HOUSTON- LAWFUEL – The Law Newswire – –Those wondering what lies ahead in energy litigation and looking for analysis of emerging U.S. and international trends can find it in the 2007 Trends in Energy Litigation report authored by Fulbright & Jaworski L.L.P.’s recognized energy lawyers.
Among the numerous trends explored in the newly released report are:
The criminalization of energy and environmental matters by the U.S. government and a marked increase in government regulations, investigations and litigation.
Internationally, host governments’ seeking a larger share of revenues through higher taxes and royalties and a greater participation in hydrocarbon projects through a combination of forced renegotiation of contracts and government decrees.
A significant increase in regulatory oversight of energy markets designed to prevent and punish market manipulation.
“The factors driving energy litigation and regulatory actions are likely to continue: namely, growing global demand, rising prices, heightened geopolitical tensions, and a variety of regulatory, social and environmental issues,” said Fulbright Partner Dan McClure, who co-edited the report with Partner David Van Susteren. “Now more than ever, keeping a close watch on energy litigation trends, and responding to those trends, makes economic sense.”
More than 20 of Fulbright’s 250 energy attorneys contributed articles and analyses of the emerging U.S. and international trends to the third biennial Trends in Energy Litigation report.
“Our latest Trends in Energy Litigation report is our most comprehensive yet,” said Stephen C. Dillard, the head of Fulbright’s worldwide litigation practice. “This in-depth report provides an overview of the emerging energy litigation trends our lawyers are seeing across the globe and gives a preview of where energy litigation is headed.”
The report opens with a detailed section on international energy disputes. It explores how high prices, coupled with the swing of the political pendulum in several regions of the world, led to a chain reaction in which host governments in countries including Algeria, Bolivia, China, Ecuador, Russia and Venezuela have sought to increase their take from energy projects.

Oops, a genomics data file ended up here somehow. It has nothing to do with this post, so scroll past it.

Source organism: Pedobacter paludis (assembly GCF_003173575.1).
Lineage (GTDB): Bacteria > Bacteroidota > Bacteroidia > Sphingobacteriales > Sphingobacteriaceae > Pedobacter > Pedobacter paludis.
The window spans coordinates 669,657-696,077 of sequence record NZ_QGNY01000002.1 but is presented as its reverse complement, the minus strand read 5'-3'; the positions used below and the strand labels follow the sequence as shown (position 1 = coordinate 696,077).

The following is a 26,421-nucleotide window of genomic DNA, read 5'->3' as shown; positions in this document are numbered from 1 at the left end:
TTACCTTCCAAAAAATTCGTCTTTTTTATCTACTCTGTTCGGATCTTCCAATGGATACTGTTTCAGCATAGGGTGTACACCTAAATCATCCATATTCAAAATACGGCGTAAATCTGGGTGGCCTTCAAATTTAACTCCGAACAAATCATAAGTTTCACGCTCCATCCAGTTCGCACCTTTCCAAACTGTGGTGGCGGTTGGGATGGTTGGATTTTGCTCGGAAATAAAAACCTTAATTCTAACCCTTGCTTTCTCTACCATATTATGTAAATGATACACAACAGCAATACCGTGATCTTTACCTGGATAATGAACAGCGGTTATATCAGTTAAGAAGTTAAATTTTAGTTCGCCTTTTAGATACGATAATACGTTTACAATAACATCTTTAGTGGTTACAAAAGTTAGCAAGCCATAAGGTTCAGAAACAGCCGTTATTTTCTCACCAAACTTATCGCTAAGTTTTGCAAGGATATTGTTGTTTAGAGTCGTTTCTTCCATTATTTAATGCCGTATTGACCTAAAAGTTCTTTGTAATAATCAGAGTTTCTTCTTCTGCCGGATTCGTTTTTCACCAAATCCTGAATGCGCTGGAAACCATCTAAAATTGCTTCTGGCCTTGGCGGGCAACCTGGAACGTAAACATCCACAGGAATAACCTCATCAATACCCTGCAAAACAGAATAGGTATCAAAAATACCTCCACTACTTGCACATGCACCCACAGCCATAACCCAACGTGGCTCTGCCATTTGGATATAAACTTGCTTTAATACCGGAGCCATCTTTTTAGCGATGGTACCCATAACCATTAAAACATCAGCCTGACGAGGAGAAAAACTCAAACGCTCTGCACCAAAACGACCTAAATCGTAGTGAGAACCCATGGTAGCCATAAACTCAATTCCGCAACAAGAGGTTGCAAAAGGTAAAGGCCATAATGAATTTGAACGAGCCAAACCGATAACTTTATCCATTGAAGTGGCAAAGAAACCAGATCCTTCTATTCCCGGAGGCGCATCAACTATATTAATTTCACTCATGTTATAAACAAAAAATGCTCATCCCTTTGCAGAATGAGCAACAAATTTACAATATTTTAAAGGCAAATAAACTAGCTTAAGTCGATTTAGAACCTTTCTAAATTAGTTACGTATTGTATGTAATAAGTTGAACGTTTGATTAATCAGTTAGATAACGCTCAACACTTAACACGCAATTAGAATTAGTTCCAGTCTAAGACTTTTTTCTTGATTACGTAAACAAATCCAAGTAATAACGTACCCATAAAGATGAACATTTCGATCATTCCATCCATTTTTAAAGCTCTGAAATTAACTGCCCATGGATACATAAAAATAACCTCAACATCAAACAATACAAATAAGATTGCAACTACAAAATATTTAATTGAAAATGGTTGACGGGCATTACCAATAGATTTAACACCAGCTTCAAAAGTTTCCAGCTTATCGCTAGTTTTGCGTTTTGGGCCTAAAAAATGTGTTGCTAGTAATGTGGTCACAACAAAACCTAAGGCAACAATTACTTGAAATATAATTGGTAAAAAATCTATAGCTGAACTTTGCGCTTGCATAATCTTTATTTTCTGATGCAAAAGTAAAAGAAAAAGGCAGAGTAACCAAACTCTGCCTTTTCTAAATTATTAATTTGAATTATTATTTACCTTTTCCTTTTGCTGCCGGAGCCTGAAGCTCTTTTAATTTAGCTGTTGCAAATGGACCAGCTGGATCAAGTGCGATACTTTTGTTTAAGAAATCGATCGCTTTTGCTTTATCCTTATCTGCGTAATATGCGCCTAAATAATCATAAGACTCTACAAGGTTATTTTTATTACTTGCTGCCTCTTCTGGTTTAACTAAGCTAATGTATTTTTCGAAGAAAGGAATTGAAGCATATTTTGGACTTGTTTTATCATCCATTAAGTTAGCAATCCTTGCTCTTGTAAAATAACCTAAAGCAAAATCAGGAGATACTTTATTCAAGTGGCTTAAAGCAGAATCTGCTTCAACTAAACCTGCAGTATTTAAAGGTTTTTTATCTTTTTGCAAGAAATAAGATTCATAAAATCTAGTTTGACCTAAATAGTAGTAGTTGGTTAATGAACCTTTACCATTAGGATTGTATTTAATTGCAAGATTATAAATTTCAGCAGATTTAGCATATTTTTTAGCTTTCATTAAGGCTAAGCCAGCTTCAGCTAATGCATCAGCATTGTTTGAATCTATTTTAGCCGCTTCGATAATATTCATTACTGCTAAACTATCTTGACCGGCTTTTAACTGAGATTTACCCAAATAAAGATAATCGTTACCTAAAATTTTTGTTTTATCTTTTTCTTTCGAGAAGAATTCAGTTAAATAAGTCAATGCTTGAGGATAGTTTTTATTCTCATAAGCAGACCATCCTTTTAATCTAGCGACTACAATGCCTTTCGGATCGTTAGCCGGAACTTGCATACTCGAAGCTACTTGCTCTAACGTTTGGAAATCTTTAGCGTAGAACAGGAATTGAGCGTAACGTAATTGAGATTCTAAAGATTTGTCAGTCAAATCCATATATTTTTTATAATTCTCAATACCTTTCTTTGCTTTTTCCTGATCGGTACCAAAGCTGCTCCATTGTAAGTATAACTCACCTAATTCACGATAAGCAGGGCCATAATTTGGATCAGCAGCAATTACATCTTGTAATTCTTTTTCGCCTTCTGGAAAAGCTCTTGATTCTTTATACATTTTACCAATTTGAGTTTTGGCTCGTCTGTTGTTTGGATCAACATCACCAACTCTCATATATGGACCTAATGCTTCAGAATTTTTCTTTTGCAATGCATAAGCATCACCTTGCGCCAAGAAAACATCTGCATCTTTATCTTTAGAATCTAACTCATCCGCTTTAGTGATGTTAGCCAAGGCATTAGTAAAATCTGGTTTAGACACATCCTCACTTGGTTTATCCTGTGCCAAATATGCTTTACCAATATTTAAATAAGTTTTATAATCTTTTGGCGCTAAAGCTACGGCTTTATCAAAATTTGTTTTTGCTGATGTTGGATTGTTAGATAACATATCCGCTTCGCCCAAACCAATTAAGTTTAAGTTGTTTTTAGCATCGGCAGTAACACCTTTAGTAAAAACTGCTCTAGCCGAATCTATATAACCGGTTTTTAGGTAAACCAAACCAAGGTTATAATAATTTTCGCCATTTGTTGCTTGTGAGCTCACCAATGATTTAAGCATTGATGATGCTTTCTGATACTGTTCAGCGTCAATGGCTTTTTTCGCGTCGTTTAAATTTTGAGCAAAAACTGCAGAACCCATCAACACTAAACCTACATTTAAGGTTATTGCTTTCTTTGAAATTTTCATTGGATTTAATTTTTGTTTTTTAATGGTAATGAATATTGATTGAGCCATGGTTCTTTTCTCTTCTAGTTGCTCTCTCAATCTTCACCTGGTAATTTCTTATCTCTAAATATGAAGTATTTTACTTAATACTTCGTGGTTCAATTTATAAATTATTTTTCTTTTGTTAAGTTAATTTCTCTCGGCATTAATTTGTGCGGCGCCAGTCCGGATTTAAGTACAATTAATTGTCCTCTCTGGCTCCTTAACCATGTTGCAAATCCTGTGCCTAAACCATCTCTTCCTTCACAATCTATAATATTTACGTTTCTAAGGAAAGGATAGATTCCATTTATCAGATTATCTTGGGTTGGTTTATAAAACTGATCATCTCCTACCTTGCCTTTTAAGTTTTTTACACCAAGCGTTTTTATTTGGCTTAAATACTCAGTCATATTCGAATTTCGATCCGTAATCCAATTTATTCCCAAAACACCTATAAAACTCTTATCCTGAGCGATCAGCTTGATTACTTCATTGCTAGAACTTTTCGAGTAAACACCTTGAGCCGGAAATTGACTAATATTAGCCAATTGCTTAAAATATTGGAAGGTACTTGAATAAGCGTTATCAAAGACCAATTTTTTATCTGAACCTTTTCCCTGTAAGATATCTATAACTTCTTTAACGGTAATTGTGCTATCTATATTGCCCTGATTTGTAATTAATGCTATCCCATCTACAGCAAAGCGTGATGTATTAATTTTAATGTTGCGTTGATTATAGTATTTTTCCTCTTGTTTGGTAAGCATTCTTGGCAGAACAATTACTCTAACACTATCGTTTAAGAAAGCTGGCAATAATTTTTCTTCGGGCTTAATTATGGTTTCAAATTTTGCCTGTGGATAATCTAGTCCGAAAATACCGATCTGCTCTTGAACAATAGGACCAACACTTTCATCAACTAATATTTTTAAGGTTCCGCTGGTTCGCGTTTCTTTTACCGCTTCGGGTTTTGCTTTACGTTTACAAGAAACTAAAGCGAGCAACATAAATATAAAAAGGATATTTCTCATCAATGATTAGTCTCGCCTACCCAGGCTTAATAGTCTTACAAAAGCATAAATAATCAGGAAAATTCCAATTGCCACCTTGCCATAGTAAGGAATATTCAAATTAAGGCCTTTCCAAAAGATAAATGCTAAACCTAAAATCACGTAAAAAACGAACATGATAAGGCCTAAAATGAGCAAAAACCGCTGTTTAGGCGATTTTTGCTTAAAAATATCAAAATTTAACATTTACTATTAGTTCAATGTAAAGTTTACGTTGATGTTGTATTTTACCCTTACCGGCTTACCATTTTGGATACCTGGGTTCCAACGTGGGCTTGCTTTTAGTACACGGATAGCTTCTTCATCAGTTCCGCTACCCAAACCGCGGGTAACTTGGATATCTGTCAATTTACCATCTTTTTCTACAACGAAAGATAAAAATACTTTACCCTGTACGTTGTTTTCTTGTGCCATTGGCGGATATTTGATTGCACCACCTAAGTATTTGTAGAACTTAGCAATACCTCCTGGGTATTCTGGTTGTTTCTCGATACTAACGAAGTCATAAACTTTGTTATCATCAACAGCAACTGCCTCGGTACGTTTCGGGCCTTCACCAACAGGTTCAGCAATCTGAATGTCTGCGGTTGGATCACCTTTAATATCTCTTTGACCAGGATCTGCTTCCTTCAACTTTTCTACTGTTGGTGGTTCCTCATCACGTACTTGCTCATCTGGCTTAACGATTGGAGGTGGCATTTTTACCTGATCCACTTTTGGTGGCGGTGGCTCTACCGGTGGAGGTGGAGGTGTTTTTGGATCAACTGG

From there, the reader goes on a journey through U.S. upstream litigation trends, such as litigation over federal royalties, environmental laws, the Clean Water Act, toxic torts, and global warming.
An exploration of litigation trends ranging from the treatment of energy contracts in bankruptcy to litigation risks in the LNG business is followed by analysis of the Federal Energy Regulatory Commission’s expanded jurisdiction and enhanced enforcement authority under the Energy Policy Act of 2005 to prohibit market manipulation.
The report also takes a look at the nation’s increasing reliance on natural gas and the enormous capital requirements required by the energy industry in order to maintain and expand the interstate natural gas pipeline network and to develop new supply initiatives, including the importation of natural gas.
“At the same time, the nation’s electric transmission grid faces even more pressing capital requirements,” writes Fulbright Partner Jack Harrington and Senior Associate Letitia McKoy. “A sustained 20-year period of underinvestment presents the prospect of massive capital expenditures simply to restore the nation’s aging electric infrastructure to the level necessary to reliably meet existing requirements, much less to satisfy near-term increases in demand.”
Additionally, the report addresses litigation challenges of alternative energy and reviews SEC enforcement trends related to internal controls. As Fulbright Partner Peggy Heeg explains: “Officers and employees of corporations are increasingly being held personally liable for not maintaining adequate internal controls that lead to violations of the Securities Exchange Act.”
The final section of the report notes a trend toward fewer certifications of class actions and a trend away from antitrust conspiracy challenges in joint venture litigation.
The analysis provided within the report will help those who closely watch and participate in the energy industry to better understand where energy litigation is heading.
“Because of evolving legal standards and the dynamic nature of the energy industry, it is important to take a step back and analyze where we are seeing more litigation and where we are seeing less, as well as what litigation is having the most impact on the industry as a whole,” McClure said.
Fulbright & Jaworski L.L.P.
Founded in 1919, Fulbright & Jaworski L.L.P. is a leading full-service international law firm, with nearly 1,000 lawyers in 16 locations in Houston, New York, Washington, D.C., Austin, Dallas, Denver, Los Angeles, Minneapolis, San Antonio, St. Louis, Dubai, Beijing, Hong Kong, London, Munich and Riyadh. Fulbright provides a full range of legal services to clients worldwide.
The 2007 BTI survey of FORTUNE 1000 general counsel chose Fulbright as “The BTI Client Service 30” A-Team and Corporate Board Member magazine named Fulbright among the top 20 corporate law firms in the U.S. in their survey of board members of public companies. For more information, please visit: www.fulbright.com.
To download a copy of the Trends in Energy Litigation report go to: www.fulbright.com/energytrends